Thank God for Moms

My two daughters are very young, but God has already been very kind to them. There are a number of reasons I say that, like the health and happiness they enjoy, and the fact that they were born into a time and place where the Bible is in their language, and into a family and church where they’re going to hear it a lot.

But God has shown unique kindness to Willa and Everly by giving them their mother. To watch Anna care for these two little girls is to behold a display of Christlike service and sacrifice. Our girls have the privilege of learning from their mother, who aches for them to know Jesus and teaches them diligently to that end.

And they have the privilege of watching Anna live. Without knowing it, they are enrolled in a life-long masterclass on hard work, joy, organization, godliness, humility, womanhood, service, and how to love your family.

I couldn’t help but grow yet more grateful for Anna as I read Orthodoxy by G.K. Chesterton. In the book, Chesterton describes the “tyranny…of women,” whose role and authority is singularly formative for their children. By the time a child goes off to school, the formation has already happened: “the real thing has been done already, and thank God it is nearly always done by women.” He then says that if men ever march to protest against this tyranny, “I shall not join their procession.” Amen and amen.

At the Together for the Gospel conference in 2012, John Piper mentioned the significance of his mother. During a panel discussion on the inerrancy of Scripture, Mark Dever asked Piper why he believes the Bible to be true. Piper’s first response: “My momma told me it was true,” which was met with understanding nods and applause. Piper referenced 2 Timothy 3:14-15, which attests to the legitimacy of this kind of influence. It’s a great moment (you can watch it here).

A mother who teaches her children that the Bible is true – and that the Jesus it reveals is worth following at all costs – is a merciful tyrant, wielding her influence for the eternal good of those entrusted to her.

Thank God for moms, and thank God for the mom he gave to my girls. What a gift.


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A Good Friday Prayer

This is “Love Lustres at Calvary” from The Valley of Vision. A moving and fitting prayer for Holy Week.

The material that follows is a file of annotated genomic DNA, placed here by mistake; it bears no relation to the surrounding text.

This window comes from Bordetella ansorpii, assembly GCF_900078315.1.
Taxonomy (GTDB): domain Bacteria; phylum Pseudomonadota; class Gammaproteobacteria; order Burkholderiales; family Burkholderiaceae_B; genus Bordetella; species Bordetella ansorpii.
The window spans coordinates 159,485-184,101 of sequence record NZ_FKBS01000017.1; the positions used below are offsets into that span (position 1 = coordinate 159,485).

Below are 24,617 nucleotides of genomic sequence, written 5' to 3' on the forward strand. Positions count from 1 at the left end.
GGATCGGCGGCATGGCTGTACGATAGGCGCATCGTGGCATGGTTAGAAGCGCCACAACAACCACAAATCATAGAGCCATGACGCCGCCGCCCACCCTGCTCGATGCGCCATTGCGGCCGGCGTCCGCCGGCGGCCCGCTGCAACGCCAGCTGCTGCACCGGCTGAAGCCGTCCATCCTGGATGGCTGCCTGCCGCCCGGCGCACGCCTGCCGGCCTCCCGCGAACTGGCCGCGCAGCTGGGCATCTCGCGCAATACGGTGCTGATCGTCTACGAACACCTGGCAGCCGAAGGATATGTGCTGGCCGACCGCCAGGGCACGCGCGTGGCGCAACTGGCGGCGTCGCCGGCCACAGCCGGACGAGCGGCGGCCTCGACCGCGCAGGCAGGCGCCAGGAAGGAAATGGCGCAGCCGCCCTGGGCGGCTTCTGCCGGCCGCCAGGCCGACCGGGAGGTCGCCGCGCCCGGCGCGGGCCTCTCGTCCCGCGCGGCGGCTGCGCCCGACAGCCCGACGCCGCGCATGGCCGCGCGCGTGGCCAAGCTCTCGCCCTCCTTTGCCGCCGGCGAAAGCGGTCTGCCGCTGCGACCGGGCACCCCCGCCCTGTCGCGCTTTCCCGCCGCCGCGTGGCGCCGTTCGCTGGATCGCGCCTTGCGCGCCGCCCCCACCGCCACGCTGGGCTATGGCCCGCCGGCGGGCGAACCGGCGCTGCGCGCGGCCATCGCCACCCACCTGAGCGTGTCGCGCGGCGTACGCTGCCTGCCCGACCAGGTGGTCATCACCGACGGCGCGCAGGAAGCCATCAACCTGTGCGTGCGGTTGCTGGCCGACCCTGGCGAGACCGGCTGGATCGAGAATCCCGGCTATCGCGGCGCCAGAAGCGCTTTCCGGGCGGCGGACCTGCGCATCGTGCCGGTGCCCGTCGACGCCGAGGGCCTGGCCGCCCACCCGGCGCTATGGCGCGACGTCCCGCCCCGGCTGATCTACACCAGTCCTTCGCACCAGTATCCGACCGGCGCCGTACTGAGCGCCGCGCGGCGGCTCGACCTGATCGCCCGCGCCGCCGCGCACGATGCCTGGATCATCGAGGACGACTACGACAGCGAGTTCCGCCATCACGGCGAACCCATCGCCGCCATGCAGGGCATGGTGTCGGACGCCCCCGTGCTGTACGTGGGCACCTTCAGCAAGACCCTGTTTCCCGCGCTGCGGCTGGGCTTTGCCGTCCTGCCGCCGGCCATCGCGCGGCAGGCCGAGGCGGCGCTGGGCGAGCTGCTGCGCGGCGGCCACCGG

My Father,
Enlarge my heart, warm my affections, open my lips,
   supply words that proclaim ‘Love lustres at Calvary.’
There grace removes my burdens and heaps them on thy Son,
   made a transgressor, a curse, and sin for me;
There the sword of thy justice smote the man, thy fellow;
There thy infinite attributes were magnified,
   and infinite atonement was made;
There infinite punishment was due,
   and infinite punishment was endured.
Christ was all anguish that I might be all joy,
    cast off that I might be brought in,
    trodden down as an enemy
    that I might be welcomed as a friend,
    surrendered to hell’s worst
     that I might attain heaven’s best,
    stripped that I might be clothed,
    wounded that I might be healed,
    athirst that I might drink,
    tormented that I might be comforted,
    made a shame that I might inherit glory,
    entered darkness that I might have eternal light.
My Savior wept that all tears might be wiped from my eyes,
    groaned that I might have endless song,
    endured all pain that I might have unfading health,
    bore a thorned crown that I might have a glory-diadem,
    bowed his head that I might uplift mine,
    experienced reproach that I might receive welcome,
    closed his eyes in death that i might gaze on unclouded brightness.
    expired that I might for ever live.
O Father, who spared not thine only Son that thou mightest spare me,
All this transfer thy love designed and accomplished;
Help me to adore thee by lips and life.
O that my every breath might be ecstatic praise,
   my every step buoyant with delight, as I see
    my enemies crushed,
    Satan baffled, defeated, destroyed,
    sin buried in the ocean of reconciling blood,
    hell’s gates closed, heaven’s portal open.
Go forth, O conquering God, and show me the cross,
   mighty to subdue, comfort and save.

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The Worship Leader’s Words